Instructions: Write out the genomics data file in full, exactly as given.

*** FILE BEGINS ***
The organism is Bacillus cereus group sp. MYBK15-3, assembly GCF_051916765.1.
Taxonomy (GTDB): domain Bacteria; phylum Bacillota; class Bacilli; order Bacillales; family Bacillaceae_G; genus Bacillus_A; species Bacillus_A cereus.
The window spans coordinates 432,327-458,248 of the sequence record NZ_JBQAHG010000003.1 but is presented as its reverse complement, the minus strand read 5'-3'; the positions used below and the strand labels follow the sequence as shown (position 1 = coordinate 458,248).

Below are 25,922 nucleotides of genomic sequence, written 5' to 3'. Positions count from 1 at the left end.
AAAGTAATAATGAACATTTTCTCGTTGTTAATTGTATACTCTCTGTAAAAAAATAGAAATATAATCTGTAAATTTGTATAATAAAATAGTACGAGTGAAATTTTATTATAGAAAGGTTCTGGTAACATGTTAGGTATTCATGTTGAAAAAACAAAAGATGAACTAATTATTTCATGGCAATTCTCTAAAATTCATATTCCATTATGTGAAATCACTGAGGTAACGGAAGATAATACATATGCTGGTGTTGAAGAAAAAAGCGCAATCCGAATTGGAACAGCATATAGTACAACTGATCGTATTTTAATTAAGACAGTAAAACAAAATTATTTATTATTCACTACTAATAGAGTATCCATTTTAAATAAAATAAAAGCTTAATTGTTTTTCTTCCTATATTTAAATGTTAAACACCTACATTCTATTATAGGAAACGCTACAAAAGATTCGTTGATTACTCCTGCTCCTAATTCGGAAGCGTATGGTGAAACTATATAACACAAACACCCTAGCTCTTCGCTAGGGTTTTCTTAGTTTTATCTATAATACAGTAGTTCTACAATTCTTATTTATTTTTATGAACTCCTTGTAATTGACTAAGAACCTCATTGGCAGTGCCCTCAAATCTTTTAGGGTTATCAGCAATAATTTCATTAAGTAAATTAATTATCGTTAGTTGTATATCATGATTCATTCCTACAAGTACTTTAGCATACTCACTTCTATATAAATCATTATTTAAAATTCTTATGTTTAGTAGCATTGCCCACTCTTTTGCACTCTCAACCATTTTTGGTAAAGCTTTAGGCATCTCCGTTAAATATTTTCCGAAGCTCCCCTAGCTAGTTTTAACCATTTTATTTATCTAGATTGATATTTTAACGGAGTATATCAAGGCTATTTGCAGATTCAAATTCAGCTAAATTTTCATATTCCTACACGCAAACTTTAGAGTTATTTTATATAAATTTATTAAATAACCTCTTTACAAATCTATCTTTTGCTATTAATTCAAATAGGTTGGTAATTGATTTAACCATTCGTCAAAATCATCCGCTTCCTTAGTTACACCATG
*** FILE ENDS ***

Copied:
The organism is Bacillus cereus group sp. MYBK15-3, assembly GCF_051916765.1.
Taxonomy (GTDB): domain Bacteria; phylum Bacillota; class Bacilli; order Bacillales; family Bacillaceae_G; genus Bacillus_A; species Bacillus_A cereus.
The window spans coordinates 432,327-458,248 of the sequence record NZ_JBQAHG010000003.1 but is presented as its reverse complement, the minus strand read 5'-3'; the positions used below and the strand labels follow the sequence as shown (position 1 = coordinate 458,248).

Below are 25,922 nucleotides of genomic sequence, written 5' to 3'. Positions count from 1 at the left end.
AAAGTAATAATGAACATTTTCTCGTTGTTAATTGTATACTCTCTGTAAAAAAATAGAAATATAATCTGTAAATTTGTATAATAAAATAGTACGAGTGAAATTTTATTATAGAAAGGTTCTGGTAACATGTTAGGTATTCATGTTGAAAAAACAAAAGATGAACTAATTATTTCATGGCAATTCTCTAAAATTCATATTCCATTATGTGAAATCACTGAGGTAACGGAAGATAATACATATGCTGGTGTTGAAGAAAAAAGCGCAATCCGAATTGGAACAGCATATAGTACAACTGATCGTATTTTAATTAAGACAGTAAAACAAAATTATTTATTATTCACTACTAATAGAGTATCCATTTTAAATAAAATAAAAGCTTAATTGTTTTTCTTCCTATATTTAAATGTTAAACACCTACATTCTATTATAGGAAACGCTACAAAAGATTCGTTGATTACTCCTGCTCCTAATTCGGAAGCGTATGGTGAAACTATATAACACAAACACCCTAGCTCTTCGCTAGGGTTTTCTTAGTTTTATCTATAATACAGTAGTTCTACAATTCTTATTTATTTTTATGAACTCCTTGTAATTGACTAAGAACCTCATTGGCAGTGCCCTCAAATCTTTTAGGGTTATCAGCAATAATTTCATTAAGTAAATTAATTATCGTTAGTTGTATATCATGATTCATTCCTACAAGTACTTTAGCATACTCACTTCTATATAAATCATTATTTAAAATTCTTATGTTTAGTAGCATTGCCCACTCTTTTGCACTCTCAACCATTTTTGGTAAAGCTTTAGGCATCTCCGTTAAATATTTTCCGAAGCTCCCCTAGCTAGTTTTAACCATTTTATTTATCTAGATTGATATTTTAACGGAGTATATCAAGGCTATTTGCAGATTCAAATTCAGCTAAATTTTCATATTCCTACACGCAAACTTTAGAGTTATTTTATATAAATTTATTAAATAACCTCTTTACAAATCTATCTTTTGCTATTAATTCAAATAGGTTGGTAATTGATTTAACCATTCGTCAAAATCATCCGCTTCCTTAGTTACACCATG